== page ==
It is well known that our enemies are astute followers of the Israeli social and political scene. They observe events with a keen eye and not just those relating directly to them, like defense and security issues. They look carefully for perceived weaknesses to exploit.
Hezbollah Secretary-General Hassan Nasrallah has certainly been taking stock of what has been occurring in Israel over the years from his bunker in Beirut.
A few days ago, he took the opportunity to embolden his devotees and send a message to Israel. He gleefully cited Israeli officials and former officials who talk of civil war in Israel over proposed judicial reforms and concluded by stating his hope that Israel will be destroyed.
“God willing, it will not reach its 80th birthday,” he said.
This sums up how our enemies see everything in Israel: Through the lens of their desire to destroy us.
Our enemies do not seek to enter into our internal debates, as some of our friends do. They are not looking to gain a political and diplomatic advantage. They are not generally interested in territorial gains.
They desire one thing and one thing only: The annihilation of the Jewish state.
We see it written on the missiles paraded through Tehran, in Arab media, in the Palestinian Authority’s mosques and educational systems.
All these enemies know they cannot currently defeat Israel militarily, but they believe that if Israel is substantially weakened, their victory comes closer.
This might sound alarmist to some, but we should not take such things lightly. Most Israelis will see Nasrallah’s remarks as mere saber-rattling by someone who needs to maintain the pretense of strength for domestic or political reasons.
However, it is such remarks that drive every missile, every stabbing attack and every shot fired at an Israeli.
We should take Nasrallah and others’ hopes and dreams for what they are: A very real expectation that they will eventually defeat us. Our enemies truly believe that, in the end, they will win. They take every opportunity to demonstrate that belief, whether that opportunity is presented by their own actions or ours.
It is certainly no coincidence that the second intifada arrived mere weeks after then-Prime Minister Ehud Barak agreed to far-reaching compromises at Camp David in July 2000. In the same way, the Second Lebanon War came less than a year after the disengagement from Gaza.
These are just two examples of a clear pattern in which our enemies smell weakness and go on the attack.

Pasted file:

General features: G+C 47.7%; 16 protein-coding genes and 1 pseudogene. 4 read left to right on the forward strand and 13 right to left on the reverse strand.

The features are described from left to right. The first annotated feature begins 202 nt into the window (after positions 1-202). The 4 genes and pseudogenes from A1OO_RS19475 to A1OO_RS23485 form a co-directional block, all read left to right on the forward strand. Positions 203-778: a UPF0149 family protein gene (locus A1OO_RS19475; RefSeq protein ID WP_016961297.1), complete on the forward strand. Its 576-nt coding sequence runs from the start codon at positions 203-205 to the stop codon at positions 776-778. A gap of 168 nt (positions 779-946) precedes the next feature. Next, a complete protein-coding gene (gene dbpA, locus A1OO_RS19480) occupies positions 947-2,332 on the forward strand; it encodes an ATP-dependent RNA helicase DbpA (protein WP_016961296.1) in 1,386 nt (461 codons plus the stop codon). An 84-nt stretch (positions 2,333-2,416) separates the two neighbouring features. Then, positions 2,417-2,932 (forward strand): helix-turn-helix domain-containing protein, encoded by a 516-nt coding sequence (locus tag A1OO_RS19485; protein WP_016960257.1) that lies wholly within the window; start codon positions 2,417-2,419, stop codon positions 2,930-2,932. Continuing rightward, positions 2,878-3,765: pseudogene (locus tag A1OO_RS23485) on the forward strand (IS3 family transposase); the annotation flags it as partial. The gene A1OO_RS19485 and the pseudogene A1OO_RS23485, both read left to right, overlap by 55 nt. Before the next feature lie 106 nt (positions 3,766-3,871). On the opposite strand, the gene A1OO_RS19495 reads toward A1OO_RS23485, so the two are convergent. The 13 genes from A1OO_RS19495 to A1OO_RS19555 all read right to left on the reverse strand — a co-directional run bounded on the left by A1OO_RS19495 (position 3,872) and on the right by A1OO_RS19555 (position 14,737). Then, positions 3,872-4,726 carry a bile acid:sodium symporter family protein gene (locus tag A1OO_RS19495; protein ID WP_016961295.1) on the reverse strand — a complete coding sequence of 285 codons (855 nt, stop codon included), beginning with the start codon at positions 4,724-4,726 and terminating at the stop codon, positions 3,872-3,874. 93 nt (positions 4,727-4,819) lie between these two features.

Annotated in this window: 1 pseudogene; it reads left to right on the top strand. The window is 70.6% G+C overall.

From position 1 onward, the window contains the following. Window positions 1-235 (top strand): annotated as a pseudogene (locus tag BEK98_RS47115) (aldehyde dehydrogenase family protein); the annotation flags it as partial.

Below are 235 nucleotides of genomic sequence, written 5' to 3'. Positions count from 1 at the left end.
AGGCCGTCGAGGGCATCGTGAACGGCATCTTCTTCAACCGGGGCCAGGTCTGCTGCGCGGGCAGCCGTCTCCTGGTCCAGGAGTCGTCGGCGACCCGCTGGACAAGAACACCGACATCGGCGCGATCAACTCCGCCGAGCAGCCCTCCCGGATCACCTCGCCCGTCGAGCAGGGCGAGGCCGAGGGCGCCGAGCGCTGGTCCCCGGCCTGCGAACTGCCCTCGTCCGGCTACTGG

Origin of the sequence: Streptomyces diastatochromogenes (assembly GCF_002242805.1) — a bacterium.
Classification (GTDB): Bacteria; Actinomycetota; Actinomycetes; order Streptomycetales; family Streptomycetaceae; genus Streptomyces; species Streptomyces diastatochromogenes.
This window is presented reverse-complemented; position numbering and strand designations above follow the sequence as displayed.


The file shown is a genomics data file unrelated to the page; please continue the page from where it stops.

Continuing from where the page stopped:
They don’t care for the intricacies of debate in a robust democracy like Israel’s or the Israeli left’s argument that you can make peace by compromising from a position of strength.
Our enemies look to the past for proof of their eventual victory, often referring to the Crusades and figures like Saladin, convinced that time is on their side.
They will also know that history proves that victors do not concede or compromise until they have won and vanquished their enemies. This has been true for millennia. Our enemies see an Israel that denies this historical truth, trying to negotiate away the conflict through concessions and compromises, and failing miserably.
A country that wants victory does not act like this. A nation that wants to defeat its enemies must force them to give up any hope of ultimate victory. It must crush its enemies’ will to continue fighting.
Israel should listen carefully to Nasrallah’s words and understand their ramifications. They are the words of someone who believes in ultimate victory over Israel, even if his timeline is somewhat optimistic.
These are the words of our enemies, heard regularly in Tehran, Ramallah, Gaza, Beirut and elsewhere. Our enemies believe them and act accordingly.
People regularly ask how we can win this war against our enemies.
History has the answer: You pressure them militarily, economically, diplomatically and politically until they give up. Then they admit defeat and accept the terms of their loss.
Only then is it possible to talk about what peace might look like; a peace that might actually benefit the defeated.
Israel has tried multiple ways to end the wars waged against it, but the words of Nasrallah and others demonstrate that Israel has not succeeded.
There appears to be no alternative to an Israeli victory.
Karma Feinstein Cohen is executive director of World Herut, a member of the board of governors of the Jewish Agency and a writer for the Israel Victory Project.
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